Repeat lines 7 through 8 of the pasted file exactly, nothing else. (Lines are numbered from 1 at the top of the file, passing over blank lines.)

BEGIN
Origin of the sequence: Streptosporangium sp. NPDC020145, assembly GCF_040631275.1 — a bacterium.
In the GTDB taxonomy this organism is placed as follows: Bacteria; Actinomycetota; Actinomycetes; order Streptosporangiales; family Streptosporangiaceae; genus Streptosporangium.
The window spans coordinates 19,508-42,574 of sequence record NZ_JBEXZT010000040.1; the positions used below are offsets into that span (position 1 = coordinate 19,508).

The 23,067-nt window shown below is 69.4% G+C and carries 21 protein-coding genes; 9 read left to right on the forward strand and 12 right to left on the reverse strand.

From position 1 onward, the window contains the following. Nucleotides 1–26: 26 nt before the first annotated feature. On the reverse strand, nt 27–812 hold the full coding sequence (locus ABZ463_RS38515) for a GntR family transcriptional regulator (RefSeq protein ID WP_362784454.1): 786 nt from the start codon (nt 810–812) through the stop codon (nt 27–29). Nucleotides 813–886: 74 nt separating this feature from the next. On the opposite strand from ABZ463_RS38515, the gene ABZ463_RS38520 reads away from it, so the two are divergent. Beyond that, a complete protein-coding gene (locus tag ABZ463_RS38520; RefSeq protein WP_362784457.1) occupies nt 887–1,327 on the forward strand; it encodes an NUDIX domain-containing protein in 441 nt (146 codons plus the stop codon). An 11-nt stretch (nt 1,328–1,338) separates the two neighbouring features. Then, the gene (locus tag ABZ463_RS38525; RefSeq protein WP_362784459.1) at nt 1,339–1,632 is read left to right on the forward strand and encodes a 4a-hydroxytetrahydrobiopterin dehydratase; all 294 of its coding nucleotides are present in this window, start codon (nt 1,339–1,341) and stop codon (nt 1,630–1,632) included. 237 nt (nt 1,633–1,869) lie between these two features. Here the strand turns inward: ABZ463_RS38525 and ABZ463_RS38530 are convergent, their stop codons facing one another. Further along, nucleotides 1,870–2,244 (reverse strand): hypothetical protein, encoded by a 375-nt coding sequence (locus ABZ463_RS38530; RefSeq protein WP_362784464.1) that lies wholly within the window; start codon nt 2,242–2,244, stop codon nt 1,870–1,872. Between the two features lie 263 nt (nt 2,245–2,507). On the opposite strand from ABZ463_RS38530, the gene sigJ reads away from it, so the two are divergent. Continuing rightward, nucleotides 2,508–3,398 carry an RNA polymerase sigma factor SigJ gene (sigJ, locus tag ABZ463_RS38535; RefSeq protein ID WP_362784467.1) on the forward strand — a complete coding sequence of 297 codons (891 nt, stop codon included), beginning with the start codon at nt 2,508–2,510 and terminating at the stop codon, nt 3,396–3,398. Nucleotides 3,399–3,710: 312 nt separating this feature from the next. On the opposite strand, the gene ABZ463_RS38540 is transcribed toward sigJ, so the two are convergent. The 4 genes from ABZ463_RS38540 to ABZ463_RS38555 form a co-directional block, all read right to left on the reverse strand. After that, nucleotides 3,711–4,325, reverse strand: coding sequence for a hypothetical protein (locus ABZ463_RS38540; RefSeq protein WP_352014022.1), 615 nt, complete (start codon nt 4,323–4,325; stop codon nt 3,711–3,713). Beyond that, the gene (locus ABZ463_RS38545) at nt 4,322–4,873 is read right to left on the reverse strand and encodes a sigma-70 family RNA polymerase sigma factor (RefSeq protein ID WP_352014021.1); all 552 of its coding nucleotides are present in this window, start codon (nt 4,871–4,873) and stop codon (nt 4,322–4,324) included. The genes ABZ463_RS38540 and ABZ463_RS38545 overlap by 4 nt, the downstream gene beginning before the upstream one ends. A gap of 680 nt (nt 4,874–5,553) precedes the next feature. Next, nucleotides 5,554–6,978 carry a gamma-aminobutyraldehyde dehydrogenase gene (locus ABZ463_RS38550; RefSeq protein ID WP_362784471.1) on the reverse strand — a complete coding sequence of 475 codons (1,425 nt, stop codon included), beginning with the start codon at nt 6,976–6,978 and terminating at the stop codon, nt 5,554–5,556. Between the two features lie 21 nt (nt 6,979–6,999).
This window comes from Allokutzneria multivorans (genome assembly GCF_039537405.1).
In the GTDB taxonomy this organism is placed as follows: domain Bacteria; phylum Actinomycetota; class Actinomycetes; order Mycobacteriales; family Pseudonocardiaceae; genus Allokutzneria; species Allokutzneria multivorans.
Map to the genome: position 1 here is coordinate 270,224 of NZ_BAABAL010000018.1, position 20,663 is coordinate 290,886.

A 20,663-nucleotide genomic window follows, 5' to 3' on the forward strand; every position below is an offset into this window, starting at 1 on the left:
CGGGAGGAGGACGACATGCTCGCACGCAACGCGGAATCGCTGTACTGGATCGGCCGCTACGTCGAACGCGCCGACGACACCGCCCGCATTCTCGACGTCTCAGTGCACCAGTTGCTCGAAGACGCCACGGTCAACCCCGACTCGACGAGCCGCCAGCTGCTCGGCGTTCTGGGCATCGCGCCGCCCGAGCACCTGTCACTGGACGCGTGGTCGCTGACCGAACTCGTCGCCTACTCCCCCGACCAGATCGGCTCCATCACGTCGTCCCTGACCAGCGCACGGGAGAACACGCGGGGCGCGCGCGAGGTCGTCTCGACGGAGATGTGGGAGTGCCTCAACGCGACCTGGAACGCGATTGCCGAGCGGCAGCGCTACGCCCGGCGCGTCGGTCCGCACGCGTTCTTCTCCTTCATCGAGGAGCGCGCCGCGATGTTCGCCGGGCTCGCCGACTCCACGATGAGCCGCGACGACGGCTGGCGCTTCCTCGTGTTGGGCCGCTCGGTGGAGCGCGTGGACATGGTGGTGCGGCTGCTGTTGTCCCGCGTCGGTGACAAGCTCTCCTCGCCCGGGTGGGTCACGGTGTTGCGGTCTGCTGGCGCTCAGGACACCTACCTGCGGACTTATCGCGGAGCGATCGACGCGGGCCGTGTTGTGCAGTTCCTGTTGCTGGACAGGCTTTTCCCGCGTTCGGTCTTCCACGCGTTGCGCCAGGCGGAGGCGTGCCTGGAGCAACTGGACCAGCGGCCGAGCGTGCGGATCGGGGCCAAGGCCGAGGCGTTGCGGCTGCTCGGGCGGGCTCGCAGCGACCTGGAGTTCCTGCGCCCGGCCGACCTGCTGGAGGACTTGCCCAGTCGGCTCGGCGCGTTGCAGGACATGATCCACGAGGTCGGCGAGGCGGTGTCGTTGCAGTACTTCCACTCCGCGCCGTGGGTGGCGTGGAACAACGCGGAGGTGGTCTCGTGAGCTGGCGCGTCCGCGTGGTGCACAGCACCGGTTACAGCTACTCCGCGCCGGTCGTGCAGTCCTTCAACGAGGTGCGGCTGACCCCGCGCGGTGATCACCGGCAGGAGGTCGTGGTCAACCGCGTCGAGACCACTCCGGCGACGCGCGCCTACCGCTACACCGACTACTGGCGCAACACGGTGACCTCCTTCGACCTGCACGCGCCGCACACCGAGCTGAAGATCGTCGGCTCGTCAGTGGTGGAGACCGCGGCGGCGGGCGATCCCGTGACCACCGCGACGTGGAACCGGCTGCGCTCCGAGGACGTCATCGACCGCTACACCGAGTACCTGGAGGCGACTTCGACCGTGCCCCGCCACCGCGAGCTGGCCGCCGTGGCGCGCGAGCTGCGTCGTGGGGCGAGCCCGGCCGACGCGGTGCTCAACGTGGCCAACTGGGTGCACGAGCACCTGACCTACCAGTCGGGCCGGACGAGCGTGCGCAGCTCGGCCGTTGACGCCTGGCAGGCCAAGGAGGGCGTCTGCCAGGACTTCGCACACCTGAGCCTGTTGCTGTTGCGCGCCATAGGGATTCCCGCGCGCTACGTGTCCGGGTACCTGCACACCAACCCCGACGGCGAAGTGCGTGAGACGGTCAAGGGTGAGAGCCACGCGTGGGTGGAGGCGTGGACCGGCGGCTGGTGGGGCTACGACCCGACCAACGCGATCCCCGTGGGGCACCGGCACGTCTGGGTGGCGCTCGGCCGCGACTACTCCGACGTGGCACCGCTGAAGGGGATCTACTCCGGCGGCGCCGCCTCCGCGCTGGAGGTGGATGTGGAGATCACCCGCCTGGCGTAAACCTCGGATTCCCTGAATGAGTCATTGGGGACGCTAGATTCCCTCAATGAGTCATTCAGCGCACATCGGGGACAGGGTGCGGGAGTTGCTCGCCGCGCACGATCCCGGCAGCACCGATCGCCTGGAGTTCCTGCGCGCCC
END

In the GTDB taxonomy this organism is placed as follows: domain Bacteria; phylum Actinomycetota; class Actinomycetes; order Mycobacteriales; family Pseudonocardiaceae; genus Allokutzneria; species Allokutzneria multivorans.
Map to the genome: position 1 here is coordinate 270,224 of NZ_BAABAL010000018.1, position 20,663 is coordinate 290,886.